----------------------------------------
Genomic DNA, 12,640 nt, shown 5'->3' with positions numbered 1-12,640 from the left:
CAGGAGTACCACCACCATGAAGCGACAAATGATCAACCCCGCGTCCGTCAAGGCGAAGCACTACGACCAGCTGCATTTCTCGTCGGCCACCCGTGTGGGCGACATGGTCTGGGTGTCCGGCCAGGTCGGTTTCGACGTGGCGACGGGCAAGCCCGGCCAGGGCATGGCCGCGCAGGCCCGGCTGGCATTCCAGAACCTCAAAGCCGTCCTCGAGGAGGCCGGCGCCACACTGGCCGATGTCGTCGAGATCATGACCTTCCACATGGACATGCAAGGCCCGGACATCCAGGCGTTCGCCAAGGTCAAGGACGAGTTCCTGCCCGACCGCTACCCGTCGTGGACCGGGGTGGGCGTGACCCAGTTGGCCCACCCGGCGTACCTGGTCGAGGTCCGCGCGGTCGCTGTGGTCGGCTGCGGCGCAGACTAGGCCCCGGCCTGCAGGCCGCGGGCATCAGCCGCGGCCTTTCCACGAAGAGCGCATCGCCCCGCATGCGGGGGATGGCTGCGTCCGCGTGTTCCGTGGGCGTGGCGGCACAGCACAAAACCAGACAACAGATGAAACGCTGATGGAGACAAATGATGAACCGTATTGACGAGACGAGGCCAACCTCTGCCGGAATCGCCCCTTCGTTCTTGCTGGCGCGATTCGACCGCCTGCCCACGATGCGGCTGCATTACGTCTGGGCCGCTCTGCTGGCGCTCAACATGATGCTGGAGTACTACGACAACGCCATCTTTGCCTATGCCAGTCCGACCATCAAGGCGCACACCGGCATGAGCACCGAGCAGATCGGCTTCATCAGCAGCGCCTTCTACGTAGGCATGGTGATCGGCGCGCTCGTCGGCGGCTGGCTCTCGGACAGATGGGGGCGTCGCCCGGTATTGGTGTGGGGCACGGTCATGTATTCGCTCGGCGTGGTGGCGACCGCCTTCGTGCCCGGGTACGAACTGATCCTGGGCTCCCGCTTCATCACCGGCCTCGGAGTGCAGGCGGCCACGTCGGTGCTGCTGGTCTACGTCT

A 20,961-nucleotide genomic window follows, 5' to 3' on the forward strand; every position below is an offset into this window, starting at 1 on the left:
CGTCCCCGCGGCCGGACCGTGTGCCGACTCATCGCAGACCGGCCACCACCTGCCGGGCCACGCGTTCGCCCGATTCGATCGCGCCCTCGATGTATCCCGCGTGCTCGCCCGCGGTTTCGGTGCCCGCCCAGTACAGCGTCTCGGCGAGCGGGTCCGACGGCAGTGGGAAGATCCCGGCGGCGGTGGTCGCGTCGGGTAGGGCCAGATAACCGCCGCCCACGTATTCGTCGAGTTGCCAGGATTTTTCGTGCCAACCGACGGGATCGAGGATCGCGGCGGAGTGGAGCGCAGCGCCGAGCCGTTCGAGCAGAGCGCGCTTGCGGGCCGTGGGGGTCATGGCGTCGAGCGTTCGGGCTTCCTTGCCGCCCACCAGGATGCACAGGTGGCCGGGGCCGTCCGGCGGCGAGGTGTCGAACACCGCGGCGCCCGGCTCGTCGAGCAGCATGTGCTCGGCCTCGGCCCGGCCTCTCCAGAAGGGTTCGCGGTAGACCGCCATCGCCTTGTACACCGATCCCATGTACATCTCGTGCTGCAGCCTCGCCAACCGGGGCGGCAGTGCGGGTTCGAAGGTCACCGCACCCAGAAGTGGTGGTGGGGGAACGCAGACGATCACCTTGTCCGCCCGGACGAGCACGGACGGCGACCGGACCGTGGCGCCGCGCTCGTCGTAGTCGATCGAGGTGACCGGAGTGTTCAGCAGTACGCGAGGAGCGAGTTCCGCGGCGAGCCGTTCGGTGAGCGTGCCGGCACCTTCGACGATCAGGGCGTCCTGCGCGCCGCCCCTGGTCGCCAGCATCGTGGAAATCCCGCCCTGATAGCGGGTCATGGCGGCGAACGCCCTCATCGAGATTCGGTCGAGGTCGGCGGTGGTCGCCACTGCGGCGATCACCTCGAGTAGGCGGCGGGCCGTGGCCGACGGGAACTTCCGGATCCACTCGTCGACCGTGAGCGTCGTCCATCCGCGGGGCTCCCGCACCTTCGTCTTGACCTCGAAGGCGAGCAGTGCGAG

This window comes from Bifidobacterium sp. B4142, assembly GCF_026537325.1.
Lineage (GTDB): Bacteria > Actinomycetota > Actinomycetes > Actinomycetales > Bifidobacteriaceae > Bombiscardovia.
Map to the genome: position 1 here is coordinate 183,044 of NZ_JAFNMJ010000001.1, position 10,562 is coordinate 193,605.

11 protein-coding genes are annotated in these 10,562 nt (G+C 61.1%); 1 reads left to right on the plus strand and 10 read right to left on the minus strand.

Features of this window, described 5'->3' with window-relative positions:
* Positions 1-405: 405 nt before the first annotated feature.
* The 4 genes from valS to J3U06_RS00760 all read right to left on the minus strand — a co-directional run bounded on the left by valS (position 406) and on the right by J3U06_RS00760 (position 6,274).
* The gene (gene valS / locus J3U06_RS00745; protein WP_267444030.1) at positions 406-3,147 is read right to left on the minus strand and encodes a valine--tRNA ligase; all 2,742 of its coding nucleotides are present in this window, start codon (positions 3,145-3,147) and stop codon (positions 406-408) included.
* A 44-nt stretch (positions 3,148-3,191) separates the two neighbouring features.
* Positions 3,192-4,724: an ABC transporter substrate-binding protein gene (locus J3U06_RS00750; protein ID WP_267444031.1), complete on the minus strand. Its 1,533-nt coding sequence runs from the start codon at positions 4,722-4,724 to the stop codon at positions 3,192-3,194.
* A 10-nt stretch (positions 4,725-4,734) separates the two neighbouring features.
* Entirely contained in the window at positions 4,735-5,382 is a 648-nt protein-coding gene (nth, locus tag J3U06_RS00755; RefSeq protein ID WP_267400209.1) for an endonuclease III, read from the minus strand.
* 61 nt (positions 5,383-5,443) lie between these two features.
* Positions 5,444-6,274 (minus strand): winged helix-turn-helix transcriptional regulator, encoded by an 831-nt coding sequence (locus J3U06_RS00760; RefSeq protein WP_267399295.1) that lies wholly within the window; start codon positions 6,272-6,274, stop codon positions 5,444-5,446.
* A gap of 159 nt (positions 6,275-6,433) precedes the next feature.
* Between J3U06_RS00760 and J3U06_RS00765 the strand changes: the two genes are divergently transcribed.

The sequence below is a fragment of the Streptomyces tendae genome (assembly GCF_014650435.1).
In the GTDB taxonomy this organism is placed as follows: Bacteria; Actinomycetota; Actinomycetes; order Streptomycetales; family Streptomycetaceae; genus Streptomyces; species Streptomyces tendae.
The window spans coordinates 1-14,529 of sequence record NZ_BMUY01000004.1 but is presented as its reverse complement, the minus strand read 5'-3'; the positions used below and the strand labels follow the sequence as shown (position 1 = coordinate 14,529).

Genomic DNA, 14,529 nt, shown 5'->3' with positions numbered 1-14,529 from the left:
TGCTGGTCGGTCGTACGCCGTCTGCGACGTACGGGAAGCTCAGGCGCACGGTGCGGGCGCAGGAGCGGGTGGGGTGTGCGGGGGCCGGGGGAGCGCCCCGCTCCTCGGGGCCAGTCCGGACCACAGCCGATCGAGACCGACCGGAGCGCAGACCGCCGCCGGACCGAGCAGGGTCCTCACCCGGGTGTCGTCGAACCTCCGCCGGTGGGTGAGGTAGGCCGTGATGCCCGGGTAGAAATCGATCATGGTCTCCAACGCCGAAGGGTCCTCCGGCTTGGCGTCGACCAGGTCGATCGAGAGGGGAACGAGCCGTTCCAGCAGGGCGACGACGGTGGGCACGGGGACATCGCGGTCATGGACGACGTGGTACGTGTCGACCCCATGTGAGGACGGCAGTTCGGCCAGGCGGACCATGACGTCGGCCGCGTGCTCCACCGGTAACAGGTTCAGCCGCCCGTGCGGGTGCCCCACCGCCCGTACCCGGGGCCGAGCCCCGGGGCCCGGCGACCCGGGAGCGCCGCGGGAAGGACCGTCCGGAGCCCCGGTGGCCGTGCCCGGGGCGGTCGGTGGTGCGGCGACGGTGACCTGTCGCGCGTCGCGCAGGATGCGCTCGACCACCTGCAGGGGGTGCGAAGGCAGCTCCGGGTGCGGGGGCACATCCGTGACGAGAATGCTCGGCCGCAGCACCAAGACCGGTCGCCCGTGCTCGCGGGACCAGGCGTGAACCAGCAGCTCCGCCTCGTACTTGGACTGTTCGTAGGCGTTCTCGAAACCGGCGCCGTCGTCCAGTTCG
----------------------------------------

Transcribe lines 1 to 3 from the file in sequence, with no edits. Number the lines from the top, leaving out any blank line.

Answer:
Genomic DNA, 12,640 nt, shown 5'->3' with positions numbered 1-12,640 from the left:
CAGGAGTACCACCACCATGAAGCGACAAATGATCAACCCCGCGTCCGTCAAGGCGAAGCACTACGACCAGCTGCATTTCTCGTCGGCCACCCGTGTGGGCGACATGGTCTGGGTGTCCGGCCAGGTCGGTTTCGACGTGGCGACGGGCAAGCCCGGCCAGGGCATGGCCGCGCAGGCCCGGCTGGCATTCCAGAACCTCAAAGCCGTCCTCGAGGAGGCCGGCGCCACACTGGCCGATGTCGTCGAGATCATGACCTTCCACATGGACATGCAAGGCCCGGACATCCAGGCGTTCGCCAAGGTCAAGGACGAGTTCCTGCCCGACCGCTACCCGTCGTGGACCGGGGTGGGCGTGACCCAGTTGGCCCACCCGGCGTACCTGGTCGAGGTCCGCGCGGTCGCTGTGGTCGGCTGCGGCGCAGACTAGGCCCCGGCCTGCAGGCCGCGGGCATCAGCCGCGGCCTTTCCACGAAGAGCGCATCGCCCCGCATGCGGGGGATGGCTGCGTCCGCGTGTTCCGTGGGCGTGGCGGCACAGCACAAAACCAGACAACAGATGAAACGCTGATGGAGACAAATGATGAACCGTATTGACGAGACGAGGCCAACCTCTGCCGGAATCGCCCCTTCGTTCTTGCTGGCGCGATTCGACCGCCTGCCCACGATGCGGCTGCATTACGTCTGGGCCGCTCTGCTGGCGCTCAACATGATGCTGGAGTACTACGACAACGCCATCTTTGCCTATGCCAGTCCGACCATCAAGGCGCACACCGGCATGAGCACCGAGCAGATCGGCTTCATCAGCAGCGCCTTCTACGTAGGCATGGTGATCGGCGCGCTCGTCGGCGGCTGGCTCTCGGACAGATGGGGGCGTCGCCCGGTATTGGTGTGGGGCACGGTCATGTATTCGCTCGGCGTGGTGGCGACCGCCTTCGTGCCCGGGTACGAACTGATCCTGGGCTCCCGCTTCATCACCGGCCTCGGAGTGCAGGCGGCCACGTCGGTGCTGCTGGTCTACGTCT

A 20,961-nucleotide genomic window follows, 5' to 3' on the forward strand; every position below is an offset into this window, starting at 1 on the left: